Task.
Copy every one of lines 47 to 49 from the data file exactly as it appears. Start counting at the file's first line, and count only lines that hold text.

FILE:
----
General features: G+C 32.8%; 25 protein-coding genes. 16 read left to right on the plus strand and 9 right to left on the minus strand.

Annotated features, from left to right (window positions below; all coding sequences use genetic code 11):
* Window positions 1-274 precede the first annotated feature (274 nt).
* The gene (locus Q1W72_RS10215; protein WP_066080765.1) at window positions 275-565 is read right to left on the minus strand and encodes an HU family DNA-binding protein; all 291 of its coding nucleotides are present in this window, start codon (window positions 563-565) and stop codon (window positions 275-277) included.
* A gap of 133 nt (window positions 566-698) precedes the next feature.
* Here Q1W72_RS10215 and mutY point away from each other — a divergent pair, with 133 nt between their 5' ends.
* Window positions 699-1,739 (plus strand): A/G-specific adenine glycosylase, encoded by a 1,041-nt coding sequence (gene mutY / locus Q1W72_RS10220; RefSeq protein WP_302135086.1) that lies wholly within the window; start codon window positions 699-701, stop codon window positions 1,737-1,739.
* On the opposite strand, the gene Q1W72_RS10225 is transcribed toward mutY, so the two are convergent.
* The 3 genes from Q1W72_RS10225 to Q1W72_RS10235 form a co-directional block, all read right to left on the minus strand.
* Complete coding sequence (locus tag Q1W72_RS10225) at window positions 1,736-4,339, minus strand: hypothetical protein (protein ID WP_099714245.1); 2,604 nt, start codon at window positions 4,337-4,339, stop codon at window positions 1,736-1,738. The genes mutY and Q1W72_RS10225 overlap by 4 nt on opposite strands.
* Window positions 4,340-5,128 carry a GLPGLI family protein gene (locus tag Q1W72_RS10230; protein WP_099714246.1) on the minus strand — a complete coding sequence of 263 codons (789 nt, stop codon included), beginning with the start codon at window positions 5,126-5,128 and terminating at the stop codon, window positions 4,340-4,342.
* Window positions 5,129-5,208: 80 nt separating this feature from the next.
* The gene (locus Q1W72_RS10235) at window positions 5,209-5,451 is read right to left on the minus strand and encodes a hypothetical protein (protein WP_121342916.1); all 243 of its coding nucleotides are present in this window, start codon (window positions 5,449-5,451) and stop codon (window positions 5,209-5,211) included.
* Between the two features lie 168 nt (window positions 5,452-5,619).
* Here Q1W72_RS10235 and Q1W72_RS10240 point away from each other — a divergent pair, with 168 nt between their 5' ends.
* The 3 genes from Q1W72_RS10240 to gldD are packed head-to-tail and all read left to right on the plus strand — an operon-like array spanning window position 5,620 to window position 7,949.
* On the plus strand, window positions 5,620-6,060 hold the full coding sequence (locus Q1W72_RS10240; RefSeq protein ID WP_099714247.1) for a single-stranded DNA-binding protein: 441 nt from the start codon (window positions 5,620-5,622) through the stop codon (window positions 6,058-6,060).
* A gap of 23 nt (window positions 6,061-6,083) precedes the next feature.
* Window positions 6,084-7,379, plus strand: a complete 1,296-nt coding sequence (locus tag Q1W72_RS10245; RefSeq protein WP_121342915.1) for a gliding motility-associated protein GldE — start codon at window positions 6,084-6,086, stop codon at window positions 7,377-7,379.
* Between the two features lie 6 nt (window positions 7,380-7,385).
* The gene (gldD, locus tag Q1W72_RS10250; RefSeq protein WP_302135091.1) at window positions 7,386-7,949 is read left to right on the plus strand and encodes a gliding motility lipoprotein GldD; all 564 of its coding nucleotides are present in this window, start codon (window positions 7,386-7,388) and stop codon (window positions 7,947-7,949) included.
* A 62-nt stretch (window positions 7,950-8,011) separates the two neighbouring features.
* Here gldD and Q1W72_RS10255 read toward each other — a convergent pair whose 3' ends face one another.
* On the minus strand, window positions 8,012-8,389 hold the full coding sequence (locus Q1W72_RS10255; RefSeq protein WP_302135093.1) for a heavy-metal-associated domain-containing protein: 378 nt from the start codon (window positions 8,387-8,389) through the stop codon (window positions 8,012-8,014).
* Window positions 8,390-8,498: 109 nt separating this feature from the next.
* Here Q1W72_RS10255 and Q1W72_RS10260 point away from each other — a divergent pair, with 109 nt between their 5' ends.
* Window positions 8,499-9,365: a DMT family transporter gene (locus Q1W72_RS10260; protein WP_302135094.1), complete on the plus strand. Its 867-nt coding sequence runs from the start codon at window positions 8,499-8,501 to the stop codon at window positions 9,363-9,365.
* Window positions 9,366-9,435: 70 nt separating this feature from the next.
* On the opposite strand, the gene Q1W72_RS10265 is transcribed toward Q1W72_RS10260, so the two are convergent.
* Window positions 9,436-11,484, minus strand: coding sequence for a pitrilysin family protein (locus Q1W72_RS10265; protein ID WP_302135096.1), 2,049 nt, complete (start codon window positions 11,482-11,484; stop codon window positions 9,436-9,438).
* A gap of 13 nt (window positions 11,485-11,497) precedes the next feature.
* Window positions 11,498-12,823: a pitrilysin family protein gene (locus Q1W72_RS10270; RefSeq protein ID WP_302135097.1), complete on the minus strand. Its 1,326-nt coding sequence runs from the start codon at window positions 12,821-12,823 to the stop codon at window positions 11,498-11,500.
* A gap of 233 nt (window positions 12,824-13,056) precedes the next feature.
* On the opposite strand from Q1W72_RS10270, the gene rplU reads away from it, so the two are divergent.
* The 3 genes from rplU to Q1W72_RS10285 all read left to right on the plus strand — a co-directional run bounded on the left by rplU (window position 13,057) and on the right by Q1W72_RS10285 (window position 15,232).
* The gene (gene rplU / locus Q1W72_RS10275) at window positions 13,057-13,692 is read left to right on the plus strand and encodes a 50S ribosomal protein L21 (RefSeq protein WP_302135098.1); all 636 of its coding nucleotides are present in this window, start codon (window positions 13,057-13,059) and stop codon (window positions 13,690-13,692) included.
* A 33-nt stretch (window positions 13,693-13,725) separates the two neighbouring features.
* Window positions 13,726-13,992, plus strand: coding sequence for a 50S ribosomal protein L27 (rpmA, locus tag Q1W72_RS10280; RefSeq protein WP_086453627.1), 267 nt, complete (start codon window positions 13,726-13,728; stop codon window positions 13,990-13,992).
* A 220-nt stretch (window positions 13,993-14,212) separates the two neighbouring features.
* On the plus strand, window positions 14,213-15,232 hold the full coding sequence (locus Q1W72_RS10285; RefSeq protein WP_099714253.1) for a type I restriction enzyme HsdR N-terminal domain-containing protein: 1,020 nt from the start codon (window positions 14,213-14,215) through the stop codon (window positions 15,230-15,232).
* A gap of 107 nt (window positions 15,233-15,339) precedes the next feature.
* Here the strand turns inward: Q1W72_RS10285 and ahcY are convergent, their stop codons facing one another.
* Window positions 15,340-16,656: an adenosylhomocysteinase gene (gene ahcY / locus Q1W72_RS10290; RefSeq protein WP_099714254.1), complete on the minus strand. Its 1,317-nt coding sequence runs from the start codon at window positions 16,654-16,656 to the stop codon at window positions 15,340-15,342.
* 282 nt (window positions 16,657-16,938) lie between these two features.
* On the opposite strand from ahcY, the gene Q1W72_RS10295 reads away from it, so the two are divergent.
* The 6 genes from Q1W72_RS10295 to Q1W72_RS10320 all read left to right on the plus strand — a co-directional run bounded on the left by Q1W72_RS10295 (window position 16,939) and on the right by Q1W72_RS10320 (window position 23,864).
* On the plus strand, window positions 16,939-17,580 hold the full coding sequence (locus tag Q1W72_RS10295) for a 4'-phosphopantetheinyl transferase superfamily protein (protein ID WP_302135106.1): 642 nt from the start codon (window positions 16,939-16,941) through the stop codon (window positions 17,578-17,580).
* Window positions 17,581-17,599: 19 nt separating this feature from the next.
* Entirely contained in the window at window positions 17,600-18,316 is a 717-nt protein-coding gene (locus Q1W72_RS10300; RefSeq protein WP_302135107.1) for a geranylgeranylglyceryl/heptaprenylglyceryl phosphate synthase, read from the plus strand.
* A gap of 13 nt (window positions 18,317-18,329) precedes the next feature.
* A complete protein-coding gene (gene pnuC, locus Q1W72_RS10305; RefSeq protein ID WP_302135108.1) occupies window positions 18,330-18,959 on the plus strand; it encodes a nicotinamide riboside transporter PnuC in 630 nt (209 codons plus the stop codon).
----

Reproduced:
* On the plus strand, window positions 16,939-17,580 hold the full coding sequence (locus tag Q1W72_RS10295) for a 4'-phosphopantetheinyl transferase superfamily protein (protein ID WP_302135106.1): 642 nt from the start codon (window positions 16,939-16,941) through the stop codon (window positions 17,578-17,580).
* Window positions 17,581-17,599: 19 nt separating this feature from the next.
* Entirely contained in the window at window positions 17,600-18,316 is a 717-nt protein-coding gene (locus Q1W72_RS10300; RefSeq protein WP_302135107.1) for a geranylgeranylglyceryl/heptaprenylglyceryl phosphate synthase, read from the plus strand.